Aircraft wireless stations used by the Swiss Air Force
Aircraft Transceivers SE-0xx

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Transceivers SE-2xx
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überarbeitet am 30.12.2012

There is only very scarce information about telecommunications equipment used by the Swiss Air Force. As far as I know, there is no book or brochure on this single topic available.

Most of my information could be found at the Swiss Air Force Museum (Air Force Center) at Dubendorf, there you find an excellent exhibition of aircraft used by the Swiss Air Force including the on-board and ground communications equipment. There is also an excellent text about the history of the Swiss Air Force written from the point of view of a responsible for the ground organisation and air fields of the Swiss Air Force: "Die materielle Entwicklung aus der Sicht der Unterhaltsorganisation" written by Hans Giger can be found for download at the website www.glique.ch.

In the early years, aircraft board wireless stations got a designation FG xx with Roman numbers used, in which FG stands for FunkGerät. In contrast, the sets of the German Luftwaffe had designations FuG for FunkGerät.
After 1951 with the new naming scheme in use, aircraft wireless stations got designations SE-0xx, some ground stations based on an aircraft equipment got SE-0xx/f or SE-0xx/t designation.
In some cases of aircraft equipment faded out before the new designation scheme was first used in 1951, I have added a "non-official" SE-0xx designation in brackets to illustrate the time sequence of the equipment.

Aircraft wireless stations, new designation scheme used after 1951

(SE-001) / FG I
in airplanes DH-5 and "Potez" L-25
SE-001 / FG I
(SE-002) / FG II
(1935/6), Telefunken Stat 1007 a/b F (FuG VIIa)
shortwave, 7 W, CW
in airplanes Me109D, Fokker CV and Devoitine D-27
SE-002 / FG II
(SE-004) / FG IV
(1937/8), Telefunken

in airplanes C-35 and Fokker CV
SE-004 / FG IV
SE-009 / FG IX
in airplanes Messerschmitt Bf 109E & Morane D-3800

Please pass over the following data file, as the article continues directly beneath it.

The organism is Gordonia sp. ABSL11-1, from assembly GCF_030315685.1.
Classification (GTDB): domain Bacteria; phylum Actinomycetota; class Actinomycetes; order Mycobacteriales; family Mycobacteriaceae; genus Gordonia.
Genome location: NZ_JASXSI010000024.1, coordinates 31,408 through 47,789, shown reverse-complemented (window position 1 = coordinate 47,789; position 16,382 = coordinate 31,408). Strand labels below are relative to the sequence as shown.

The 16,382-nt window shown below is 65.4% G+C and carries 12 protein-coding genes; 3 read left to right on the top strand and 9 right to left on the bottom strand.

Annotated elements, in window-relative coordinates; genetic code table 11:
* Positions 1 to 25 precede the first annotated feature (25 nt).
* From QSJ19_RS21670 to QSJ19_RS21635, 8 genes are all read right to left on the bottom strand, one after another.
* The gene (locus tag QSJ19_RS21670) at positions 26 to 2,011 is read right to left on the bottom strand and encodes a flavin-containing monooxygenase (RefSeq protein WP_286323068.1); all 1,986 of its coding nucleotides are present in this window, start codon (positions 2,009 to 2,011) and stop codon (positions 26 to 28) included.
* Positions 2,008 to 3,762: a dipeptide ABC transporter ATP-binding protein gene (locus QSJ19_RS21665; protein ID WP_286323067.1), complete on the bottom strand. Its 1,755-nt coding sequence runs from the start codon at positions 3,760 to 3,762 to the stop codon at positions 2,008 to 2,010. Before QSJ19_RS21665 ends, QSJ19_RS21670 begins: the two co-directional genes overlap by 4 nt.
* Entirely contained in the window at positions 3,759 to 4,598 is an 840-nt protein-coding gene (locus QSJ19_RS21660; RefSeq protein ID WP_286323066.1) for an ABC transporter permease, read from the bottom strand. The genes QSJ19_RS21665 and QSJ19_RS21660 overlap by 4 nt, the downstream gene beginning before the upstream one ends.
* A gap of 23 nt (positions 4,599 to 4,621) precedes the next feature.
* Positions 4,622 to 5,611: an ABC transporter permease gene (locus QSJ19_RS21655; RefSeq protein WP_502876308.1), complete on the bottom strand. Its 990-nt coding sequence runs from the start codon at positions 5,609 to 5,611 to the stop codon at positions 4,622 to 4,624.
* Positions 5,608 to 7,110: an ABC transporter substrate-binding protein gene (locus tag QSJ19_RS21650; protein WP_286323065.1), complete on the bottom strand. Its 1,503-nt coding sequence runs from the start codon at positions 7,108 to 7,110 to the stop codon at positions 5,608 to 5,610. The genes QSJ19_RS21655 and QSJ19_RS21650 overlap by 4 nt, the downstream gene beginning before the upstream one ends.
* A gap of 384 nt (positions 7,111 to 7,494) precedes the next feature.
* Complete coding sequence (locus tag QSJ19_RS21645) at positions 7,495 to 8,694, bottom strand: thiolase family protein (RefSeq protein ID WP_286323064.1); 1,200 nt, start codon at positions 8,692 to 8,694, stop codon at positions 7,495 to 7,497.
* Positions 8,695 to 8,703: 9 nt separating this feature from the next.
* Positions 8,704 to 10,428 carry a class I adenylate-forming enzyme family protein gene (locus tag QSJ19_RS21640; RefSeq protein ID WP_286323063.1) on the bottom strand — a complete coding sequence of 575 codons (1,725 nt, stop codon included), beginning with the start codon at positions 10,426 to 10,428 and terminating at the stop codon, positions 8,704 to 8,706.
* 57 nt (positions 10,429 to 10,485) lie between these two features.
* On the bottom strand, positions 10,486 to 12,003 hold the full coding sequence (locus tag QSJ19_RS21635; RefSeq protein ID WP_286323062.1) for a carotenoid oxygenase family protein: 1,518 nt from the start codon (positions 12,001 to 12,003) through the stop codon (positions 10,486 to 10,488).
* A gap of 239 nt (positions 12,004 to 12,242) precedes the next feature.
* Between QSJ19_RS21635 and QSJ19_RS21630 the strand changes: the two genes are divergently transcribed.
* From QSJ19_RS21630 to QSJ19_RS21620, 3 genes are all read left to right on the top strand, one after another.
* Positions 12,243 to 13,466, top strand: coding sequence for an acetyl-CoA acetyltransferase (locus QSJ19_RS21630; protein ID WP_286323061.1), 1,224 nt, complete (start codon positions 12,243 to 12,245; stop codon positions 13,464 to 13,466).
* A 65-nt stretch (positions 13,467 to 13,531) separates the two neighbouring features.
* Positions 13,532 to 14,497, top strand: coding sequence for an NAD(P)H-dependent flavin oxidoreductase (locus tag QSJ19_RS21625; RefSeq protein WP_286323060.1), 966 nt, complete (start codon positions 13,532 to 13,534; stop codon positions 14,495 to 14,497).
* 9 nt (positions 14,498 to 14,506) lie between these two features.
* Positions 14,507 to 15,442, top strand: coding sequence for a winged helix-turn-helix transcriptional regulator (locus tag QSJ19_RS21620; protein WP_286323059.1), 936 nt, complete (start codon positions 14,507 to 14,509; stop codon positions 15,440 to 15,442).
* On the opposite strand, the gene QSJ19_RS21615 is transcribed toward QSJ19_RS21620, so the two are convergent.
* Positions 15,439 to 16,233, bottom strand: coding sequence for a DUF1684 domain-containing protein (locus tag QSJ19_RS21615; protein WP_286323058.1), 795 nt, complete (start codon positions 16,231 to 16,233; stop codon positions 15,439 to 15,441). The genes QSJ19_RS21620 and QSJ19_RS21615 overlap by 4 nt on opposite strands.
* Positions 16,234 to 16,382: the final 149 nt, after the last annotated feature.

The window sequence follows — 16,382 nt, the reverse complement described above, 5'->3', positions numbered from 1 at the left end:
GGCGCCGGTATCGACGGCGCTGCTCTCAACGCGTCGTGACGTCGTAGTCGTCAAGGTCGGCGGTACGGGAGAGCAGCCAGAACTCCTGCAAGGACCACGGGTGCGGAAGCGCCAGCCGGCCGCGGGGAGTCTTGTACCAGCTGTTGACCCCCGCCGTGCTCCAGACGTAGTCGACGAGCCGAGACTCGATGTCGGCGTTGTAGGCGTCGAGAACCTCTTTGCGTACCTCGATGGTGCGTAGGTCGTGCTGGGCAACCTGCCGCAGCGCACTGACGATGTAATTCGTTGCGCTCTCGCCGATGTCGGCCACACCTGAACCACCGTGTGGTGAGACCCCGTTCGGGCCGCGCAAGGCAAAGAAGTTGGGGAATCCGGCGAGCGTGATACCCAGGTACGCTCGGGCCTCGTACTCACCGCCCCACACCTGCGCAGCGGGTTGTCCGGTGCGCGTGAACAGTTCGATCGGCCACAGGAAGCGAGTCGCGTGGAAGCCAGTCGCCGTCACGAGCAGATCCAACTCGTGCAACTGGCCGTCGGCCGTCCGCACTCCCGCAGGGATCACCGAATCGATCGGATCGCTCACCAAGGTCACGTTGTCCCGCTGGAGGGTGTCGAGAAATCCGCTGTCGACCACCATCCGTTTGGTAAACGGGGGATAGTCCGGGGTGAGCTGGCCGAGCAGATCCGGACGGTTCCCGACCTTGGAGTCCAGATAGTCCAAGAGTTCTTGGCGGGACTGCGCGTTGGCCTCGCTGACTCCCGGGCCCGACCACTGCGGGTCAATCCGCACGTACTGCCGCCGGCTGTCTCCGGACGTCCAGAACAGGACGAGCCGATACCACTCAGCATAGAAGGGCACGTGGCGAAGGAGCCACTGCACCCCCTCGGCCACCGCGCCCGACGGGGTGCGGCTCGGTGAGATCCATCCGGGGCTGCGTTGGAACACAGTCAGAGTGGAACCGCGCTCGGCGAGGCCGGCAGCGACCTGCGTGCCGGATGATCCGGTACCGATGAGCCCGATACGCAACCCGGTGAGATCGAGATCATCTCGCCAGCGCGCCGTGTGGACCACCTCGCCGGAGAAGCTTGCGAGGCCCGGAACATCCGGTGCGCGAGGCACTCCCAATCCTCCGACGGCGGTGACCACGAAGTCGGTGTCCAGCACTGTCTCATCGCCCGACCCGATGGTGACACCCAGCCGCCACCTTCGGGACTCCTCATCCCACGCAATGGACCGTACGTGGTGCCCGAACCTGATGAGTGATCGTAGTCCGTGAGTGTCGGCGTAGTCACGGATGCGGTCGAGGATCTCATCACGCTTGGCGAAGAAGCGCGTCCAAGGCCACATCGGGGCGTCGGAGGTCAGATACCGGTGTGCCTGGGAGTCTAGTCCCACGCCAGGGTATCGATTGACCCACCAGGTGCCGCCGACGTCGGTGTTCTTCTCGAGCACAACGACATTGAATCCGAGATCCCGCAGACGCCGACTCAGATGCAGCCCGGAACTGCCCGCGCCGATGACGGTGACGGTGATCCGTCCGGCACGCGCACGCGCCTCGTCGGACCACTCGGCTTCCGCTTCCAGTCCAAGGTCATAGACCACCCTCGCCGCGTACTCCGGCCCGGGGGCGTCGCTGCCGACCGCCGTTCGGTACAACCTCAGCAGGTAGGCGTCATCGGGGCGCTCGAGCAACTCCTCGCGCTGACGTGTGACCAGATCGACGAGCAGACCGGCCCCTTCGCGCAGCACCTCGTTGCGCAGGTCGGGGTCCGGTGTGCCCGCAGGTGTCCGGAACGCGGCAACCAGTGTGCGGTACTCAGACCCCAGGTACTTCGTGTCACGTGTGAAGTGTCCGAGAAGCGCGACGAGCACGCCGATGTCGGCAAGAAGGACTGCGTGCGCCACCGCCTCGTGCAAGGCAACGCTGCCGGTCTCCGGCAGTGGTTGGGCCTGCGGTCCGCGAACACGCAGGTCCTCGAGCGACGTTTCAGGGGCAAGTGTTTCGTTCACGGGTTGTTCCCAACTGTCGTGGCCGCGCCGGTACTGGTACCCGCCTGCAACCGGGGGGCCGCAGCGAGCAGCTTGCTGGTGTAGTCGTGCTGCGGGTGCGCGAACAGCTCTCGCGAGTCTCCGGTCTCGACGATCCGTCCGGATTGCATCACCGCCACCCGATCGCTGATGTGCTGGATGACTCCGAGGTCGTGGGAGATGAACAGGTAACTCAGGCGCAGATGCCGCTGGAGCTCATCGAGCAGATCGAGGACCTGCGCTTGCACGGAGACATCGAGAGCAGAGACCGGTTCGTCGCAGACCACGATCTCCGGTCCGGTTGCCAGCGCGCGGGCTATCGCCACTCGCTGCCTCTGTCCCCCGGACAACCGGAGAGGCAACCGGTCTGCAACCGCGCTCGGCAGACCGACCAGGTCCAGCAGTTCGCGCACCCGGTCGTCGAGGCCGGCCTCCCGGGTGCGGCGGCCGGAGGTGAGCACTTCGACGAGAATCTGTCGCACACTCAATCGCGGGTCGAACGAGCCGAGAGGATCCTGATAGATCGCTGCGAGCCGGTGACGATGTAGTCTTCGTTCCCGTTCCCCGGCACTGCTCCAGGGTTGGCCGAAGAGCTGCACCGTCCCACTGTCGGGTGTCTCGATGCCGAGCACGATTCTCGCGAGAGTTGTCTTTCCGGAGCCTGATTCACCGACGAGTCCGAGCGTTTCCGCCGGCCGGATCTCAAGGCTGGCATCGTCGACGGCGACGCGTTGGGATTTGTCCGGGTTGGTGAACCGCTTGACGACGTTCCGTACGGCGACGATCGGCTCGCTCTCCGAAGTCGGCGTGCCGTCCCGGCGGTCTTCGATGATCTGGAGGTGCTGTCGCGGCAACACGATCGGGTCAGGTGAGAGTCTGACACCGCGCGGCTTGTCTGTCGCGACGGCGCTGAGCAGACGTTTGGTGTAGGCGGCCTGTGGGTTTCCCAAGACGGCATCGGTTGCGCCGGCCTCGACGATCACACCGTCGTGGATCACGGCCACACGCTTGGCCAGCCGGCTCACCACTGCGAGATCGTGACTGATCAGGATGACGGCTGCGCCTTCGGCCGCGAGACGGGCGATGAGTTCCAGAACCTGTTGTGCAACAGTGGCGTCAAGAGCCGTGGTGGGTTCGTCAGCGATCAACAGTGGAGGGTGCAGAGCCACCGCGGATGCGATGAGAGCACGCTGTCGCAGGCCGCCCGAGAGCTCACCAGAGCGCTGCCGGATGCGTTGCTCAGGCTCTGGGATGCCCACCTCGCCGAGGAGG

SE-009 / FG IX
SE-010 / FG X
shortwave 6 - 12 MHz
with Telaccord remote control
in airplanes Morane D 3801 (MS 506 C-1) and C 3603
SE-010 / FG X
S-011 / FG XI
longwave transmitter for locating a plane from the ground, 315 - 375 kHz, A1
in airplanes C 3603
VHF, 108 - 160 MHz, AM
in airplanes Hunter, replacement for the SE-015
SE-012 / FG XII
(1946), Standard Radio
VHF, AM, 4 channels
in airplanes Vampire DH-100
SE-012 / FG XII
SE-013 / FG 13
(1948), SCR-522
VHF 100-156 MHz, AM
in airplanes P-51 "Mustang" & used in aircraft ground stations
SE-013 / FG 13
SE-014 / FG 14
(19xx?), Arc.3
SE-015 / FG 15
(1948), Standard Radio
VHF 115-145 MHz, AM, 10 Kanäle
in airplanes Vampire DH-100, Venom DH-112,
in laters years in Hunter, C-3605, Pilatus P2, P3 and PC-6, etc.
SE-015 / FG 15
(1965?), Omera TR-AP 28
VHF, 100 - 156 MHz
in aircrafts Mirage III RS/S
SE-017 / FG 17
(19xx?), Arc.5 resp. J-Station
SE-018/m / FG 18 /LR
(acquired in 1944/7 b), SCR-287 or H-Station
200 - 500 kHz, 1,5-12 MHz, A1, A2,A3, pout 75 W
receiver: BC-348 / transmitter BC-375
SE-018/m H-Station
(1954), Socrat, Paris
VHF, 100 - 156 MHz,
in helicopters Alouette II
SE-020 Socrat
(196x?), Collins, Cedar Rapids
VHF, 100 - 156 MHz,
in Beechcraft "Twin Bonanza"
SE-023 Collins
(1964), Socrat, Paris
VHF, 100 - 156 MHz,
in helicopters Alouette III
SE-027 Socrat
(1965?), Omera ER.76.A
UHF, 220 - 400 MHz
in aircraft Mirage III RS/S
(1965?), Magnavox
UHF, 220 - 400 MHz
in aircraft Mirage III RS/S
UHF, 225 - 400 MHz,
in aircraft Hunter

Ground stations used by the Swiss Air Force

>>>Here<<< you can find informations on the equipment used in ground stations of the Swiss Air Force.

Before you start reading, please accept my excuses that some information might not be that correct, as I do not carry a heavy burden of too much knowledge about aircraft and air traffic.
I got much extremely valuable information from the excellent exhibition at the Swiss Air Force Museum at the former Dubendorf military airport and I recommend visiting that museum to all military aircraft enthousiasts.
The goal of this part of my website is to give a systematic survey over on-bboard and ground station wireless communications equipment used by the Swiss Air Force. Over the years I came across some parts of aircraft equipment at hamfests and did not recognize them as such, as I had never seen any images of such kind of equipment.
Up to now, information on the internet is scarce - maybe because of much information has been considered to be kept secret in the last decades.
I would be very happy to get further information and historic photos of equipment to add them to this website. All images taken at Dubendorf Swiss Air Force museum are b/w, I cannot answer questions about most of this equipment in detail.